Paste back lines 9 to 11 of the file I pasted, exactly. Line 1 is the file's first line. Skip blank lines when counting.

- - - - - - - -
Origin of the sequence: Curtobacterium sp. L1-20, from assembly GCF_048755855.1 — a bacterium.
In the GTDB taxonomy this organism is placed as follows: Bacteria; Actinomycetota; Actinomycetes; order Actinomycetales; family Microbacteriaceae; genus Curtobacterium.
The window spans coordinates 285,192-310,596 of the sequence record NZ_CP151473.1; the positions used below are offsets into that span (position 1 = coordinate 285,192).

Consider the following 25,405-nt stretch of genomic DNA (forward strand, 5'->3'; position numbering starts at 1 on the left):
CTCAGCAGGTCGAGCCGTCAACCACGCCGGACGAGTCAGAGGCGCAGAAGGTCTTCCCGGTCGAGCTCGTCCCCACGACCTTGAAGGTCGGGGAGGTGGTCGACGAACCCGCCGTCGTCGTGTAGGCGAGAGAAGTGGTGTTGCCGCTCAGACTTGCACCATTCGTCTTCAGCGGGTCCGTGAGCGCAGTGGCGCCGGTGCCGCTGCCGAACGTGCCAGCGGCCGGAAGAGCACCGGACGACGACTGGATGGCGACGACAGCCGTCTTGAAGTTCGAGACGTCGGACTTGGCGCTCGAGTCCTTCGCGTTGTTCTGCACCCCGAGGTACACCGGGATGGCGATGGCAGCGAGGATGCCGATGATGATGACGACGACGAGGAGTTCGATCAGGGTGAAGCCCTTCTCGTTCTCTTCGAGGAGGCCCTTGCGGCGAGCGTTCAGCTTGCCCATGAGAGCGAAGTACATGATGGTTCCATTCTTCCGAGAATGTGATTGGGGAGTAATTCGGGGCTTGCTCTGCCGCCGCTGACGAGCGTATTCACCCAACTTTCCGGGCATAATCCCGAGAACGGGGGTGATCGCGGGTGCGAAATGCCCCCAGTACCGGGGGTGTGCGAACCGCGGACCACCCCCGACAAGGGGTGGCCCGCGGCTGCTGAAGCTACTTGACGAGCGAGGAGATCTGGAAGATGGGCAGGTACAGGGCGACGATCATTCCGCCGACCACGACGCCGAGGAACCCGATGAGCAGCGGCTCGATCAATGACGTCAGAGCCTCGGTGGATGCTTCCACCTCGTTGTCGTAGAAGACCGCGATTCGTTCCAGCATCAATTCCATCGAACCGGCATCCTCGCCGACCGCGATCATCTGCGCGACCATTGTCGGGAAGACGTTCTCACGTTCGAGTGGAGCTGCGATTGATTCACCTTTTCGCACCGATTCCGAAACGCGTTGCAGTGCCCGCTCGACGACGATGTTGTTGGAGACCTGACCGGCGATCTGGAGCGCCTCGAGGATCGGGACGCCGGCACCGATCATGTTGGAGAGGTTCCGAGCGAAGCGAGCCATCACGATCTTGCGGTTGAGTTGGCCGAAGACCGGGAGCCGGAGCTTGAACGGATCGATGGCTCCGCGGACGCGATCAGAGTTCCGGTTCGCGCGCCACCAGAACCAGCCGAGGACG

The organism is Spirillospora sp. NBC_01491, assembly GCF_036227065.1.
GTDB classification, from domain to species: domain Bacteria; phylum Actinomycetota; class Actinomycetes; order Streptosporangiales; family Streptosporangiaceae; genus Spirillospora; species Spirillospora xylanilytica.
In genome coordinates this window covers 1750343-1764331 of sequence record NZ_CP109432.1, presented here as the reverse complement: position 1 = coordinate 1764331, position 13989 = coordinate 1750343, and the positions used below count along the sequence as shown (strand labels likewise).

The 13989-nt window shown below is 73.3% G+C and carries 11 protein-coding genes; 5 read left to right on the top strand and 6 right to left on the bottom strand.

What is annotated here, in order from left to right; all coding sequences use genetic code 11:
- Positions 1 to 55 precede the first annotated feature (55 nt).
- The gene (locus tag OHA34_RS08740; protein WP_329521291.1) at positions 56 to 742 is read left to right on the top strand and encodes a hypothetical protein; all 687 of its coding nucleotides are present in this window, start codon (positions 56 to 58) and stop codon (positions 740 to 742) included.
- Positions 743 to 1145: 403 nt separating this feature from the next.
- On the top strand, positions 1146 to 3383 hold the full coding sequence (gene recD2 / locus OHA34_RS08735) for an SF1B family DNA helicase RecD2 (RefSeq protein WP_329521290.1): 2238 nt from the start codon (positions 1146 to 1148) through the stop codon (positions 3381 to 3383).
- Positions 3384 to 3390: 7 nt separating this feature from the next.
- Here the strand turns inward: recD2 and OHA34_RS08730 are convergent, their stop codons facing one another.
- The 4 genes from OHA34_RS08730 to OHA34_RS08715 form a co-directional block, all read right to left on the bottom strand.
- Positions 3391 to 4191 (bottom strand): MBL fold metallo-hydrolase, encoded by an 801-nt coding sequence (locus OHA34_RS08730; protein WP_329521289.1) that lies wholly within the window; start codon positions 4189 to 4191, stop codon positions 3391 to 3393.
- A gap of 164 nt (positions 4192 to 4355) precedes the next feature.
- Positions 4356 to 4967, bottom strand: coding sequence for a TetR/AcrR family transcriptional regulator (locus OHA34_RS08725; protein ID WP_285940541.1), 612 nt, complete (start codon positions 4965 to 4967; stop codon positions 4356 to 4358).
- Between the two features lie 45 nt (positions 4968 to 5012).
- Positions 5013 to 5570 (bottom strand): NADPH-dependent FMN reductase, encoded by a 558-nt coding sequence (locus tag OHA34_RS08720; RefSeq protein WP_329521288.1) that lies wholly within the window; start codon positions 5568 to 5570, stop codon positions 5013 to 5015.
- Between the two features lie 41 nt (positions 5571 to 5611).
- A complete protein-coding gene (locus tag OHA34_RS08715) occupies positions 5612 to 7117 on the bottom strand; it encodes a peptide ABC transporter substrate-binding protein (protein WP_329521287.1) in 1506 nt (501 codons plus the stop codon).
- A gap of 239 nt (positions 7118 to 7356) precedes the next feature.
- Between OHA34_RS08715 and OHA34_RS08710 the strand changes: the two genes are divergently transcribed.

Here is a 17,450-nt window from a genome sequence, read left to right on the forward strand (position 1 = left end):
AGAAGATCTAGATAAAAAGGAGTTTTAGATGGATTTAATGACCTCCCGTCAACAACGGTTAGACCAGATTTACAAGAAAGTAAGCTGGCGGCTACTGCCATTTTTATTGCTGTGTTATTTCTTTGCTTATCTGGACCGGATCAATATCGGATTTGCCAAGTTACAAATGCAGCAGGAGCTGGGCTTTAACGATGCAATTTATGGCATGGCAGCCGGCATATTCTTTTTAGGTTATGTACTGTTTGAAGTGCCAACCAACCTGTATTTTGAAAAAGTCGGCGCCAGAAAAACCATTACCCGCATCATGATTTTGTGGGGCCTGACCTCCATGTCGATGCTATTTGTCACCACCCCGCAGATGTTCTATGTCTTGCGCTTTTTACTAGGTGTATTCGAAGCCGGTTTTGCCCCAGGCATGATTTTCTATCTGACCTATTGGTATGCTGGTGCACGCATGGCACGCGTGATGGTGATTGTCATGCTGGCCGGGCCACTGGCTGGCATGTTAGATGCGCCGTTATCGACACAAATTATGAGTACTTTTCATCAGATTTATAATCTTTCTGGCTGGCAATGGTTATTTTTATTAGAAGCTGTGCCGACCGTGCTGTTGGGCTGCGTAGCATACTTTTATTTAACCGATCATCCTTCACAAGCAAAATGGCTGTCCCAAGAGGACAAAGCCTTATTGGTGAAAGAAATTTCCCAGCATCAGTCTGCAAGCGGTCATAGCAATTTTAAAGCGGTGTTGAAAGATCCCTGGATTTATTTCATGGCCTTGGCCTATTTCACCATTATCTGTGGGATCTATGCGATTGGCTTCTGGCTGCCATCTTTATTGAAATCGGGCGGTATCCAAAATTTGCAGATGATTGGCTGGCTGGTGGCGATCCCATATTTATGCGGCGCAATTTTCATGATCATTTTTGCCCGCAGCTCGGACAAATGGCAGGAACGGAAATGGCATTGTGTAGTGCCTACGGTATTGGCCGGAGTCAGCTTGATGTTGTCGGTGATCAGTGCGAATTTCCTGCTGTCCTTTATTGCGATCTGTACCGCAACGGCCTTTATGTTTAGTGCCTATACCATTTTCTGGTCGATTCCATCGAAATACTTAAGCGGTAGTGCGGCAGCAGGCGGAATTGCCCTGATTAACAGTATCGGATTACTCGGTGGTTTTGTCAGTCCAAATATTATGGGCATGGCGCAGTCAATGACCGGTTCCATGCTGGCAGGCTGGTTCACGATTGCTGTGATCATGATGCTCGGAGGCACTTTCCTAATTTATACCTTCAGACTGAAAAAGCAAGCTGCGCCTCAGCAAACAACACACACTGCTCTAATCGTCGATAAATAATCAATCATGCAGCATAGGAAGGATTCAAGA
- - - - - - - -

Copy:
The 13989-nt window shown below is 73.3% G+C and carries 11 protein-coding genes; 5 read left to right on the top strand and 6 right to left on the bottom strand.

What is annotated here, in order from left to right; all coding sequences use genetic code 11:
- Positions 1 to 55 precede the first annotated feature (55 nt).